This is the fourth and final post in a series by Lissy Rienow that will address how, as teenagers, we can learn to be Christians with our families. Read the other posts here:
1. “Encouragement for Teens: Living for Christ at Home”
2. “Loving Your Neighbor Starts With Loving Your Siblings”
3. “Give Me Your Heart.”
4. “The Power of Servant Leadership.”
In our culture and communities, we talk a lot about leadership. How can you be a leader among your friends? How can you be a leader at school? How can you be a leader in the world? However, although leadership is a valuable attribute, I believe that we have lost one of the most important aspects of leadership. Like anything in life, we can look to the Bible to find what it means to be a true leader.
Jesus lived out what it meant to lead others through service and humility. Mark 10:42-45 says, “And Jesus called them to him and said to them, “You know that those who are considered rulers of the Gentiles lord it over them, and their great ones exercise authority over them. But it shall not be so among you. But whoever would be great among you must be your servant, and whoever would be first among you must be slave of all. For even the Son of Man came not to be served but to serve, and to give his life as a ransom for many.”
The key question for us is, “How can we live out servant leadership at home?” Although I am writing on this topic, I admit I have such a long way to go in learning to prioritize leadership through service in my family relationships. Growing up hearing a lot about servant leadership, I confess I find it so much easier to practice this outside my home.
During my senior year, I was a part of a leadership team at Wheaton Academy called “Project Lead Discipleship.” Our primary goal was to build relationships with underclassmen through service and community events. Every other week, our team would arrive two hours before school started to make a pancake breakfast for the underclassmen in order to further build our relationship with them. This kind of service was easy for me! I was eager to engage at my school and sacrifice my own comfort (like an extra hour of sleep) to prioritize my ministry to my peers.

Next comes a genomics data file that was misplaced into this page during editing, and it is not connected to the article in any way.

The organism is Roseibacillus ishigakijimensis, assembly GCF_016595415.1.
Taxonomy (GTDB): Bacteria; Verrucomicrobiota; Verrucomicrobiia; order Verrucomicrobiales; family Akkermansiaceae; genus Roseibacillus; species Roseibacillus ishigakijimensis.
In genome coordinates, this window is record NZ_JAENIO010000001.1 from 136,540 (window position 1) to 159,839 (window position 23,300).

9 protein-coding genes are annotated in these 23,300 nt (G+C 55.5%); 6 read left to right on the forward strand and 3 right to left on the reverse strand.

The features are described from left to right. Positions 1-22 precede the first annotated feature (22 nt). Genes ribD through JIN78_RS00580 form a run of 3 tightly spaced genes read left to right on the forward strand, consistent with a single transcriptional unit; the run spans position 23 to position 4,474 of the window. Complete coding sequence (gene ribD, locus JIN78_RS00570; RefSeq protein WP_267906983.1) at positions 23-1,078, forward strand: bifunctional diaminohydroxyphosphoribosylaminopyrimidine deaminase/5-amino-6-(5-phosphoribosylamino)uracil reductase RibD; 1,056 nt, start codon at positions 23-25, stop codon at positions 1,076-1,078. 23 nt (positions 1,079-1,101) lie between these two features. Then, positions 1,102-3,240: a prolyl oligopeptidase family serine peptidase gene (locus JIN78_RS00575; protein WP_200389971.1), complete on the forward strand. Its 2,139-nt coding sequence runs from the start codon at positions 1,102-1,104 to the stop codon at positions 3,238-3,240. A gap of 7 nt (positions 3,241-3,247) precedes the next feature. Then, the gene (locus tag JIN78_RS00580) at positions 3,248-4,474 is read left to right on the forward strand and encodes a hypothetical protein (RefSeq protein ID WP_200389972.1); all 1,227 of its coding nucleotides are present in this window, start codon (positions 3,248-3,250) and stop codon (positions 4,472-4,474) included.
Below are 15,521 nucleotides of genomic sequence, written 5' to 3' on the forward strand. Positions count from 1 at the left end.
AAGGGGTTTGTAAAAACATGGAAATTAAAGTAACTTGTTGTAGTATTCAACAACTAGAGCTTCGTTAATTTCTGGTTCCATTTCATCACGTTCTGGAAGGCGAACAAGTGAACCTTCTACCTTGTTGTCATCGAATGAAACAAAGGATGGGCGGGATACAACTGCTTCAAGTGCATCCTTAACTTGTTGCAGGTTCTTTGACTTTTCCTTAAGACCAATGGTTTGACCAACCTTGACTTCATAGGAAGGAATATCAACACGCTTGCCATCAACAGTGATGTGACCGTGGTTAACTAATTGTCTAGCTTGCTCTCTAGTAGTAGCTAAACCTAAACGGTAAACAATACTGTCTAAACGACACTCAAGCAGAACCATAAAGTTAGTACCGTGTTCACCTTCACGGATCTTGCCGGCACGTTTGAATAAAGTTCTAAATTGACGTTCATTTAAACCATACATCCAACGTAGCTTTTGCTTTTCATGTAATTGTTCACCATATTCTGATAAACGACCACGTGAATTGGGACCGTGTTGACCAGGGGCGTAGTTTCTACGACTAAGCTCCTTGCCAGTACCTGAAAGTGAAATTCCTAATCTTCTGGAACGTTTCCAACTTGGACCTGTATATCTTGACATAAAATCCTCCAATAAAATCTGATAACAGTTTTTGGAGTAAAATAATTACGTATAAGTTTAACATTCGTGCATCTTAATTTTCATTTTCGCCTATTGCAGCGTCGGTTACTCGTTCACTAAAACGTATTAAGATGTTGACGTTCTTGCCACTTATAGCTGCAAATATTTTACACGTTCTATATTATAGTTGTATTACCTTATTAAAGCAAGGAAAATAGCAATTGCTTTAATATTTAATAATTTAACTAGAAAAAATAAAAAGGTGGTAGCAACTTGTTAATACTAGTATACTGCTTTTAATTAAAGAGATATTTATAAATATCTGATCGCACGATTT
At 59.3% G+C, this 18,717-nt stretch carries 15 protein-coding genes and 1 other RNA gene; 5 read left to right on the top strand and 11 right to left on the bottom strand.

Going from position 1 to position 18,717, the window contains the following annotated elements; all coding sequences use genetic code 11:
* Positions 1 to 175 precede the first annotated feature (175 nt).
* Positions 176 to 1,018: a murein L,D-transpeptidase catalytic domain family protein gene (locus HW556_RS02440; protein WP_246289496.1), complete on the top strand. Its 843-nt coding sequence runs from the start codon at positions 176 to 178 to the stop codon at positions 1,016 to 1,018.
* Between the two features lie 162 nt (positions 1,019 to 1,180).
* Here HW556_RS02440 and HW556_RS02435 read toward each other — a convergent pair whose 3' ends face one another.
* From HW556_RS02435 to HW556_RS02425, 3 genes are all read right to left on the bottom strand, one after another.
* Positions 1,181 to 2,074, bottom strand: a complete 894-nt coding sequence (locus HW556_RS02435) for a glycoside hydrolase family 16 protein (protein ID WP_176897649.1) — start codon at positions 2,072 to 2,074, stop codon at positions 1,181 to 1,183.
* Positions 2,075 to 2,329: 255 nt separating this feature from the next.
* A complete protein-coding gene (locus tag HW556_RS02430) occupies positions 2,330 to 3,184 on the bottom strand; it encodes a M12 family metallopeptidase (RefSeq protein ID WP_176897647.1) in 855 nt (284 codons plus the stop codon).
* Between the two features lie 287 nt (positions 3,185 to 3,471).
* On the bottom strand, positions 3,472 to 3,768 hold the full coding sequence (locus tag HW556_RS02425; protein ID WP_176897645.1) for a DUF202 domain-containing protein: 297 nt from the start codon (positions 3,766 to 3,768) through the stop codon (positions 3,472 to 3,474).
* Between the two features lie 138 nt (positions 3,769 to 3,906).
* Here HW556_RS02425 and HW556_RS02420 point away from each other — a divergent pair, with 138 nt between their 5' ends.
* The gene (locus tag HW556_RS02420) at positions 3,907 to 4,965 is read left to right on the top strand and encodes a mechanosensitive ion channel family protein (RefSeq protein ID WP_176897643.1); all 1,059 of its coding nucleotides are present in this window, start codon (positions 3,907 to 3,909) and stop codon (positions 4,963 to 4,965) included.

However, let’s look at a similar situation in my home life. If my mom asks me to wake up an hour early to drive a sibling to school, or help make breakfast, I do not have that same eagerness to serve. My thoughts immediately jump to my own needs rather than the needs of my family.
Our homes are the hardest yet the most important places to practice servant leadership. It’s easy to serve when we want to, yet our homes are where our character is really tested, especially in regard to sibling relationships.
With five younger siblings, it is super easy to fall into the habit of delegating jobs and responsibilities. For me, being a servant leader with my siblings requires me doing the job I don’t want to do myself rather than delegating to a sibling. For teenagers with younger siblings, this message is for you! One of my biggest problems with my siblings is bossiness. I like to tell them what to do and expect them to do it. However, God has been convicting me that rather than telling my siblings what to do, first think of how I can serve them.
While we could talk for a long time about how we can practice servant leadership at home, the truth is we are all at different spots in our life and our service to our families will look different. Here are some questions that I often ask myself to evaluate how I’m doing in regards to practicing servant leadership at home:
- When I am asked to do something, do I have a heart that is eager and happy to serve?
- Am I delegating work to my siblings or choosing to do it myself?
- Do I look for ways to serve my family without being told?
- Do I seek out opportunities in which I can serve and be a blessing to my family?
All of these questions are difficult but they give us an honest look into our heart towards our families. As I said before, I have a long way to go but I believe that God will help me continue to turn my heart toward my family and lead through service.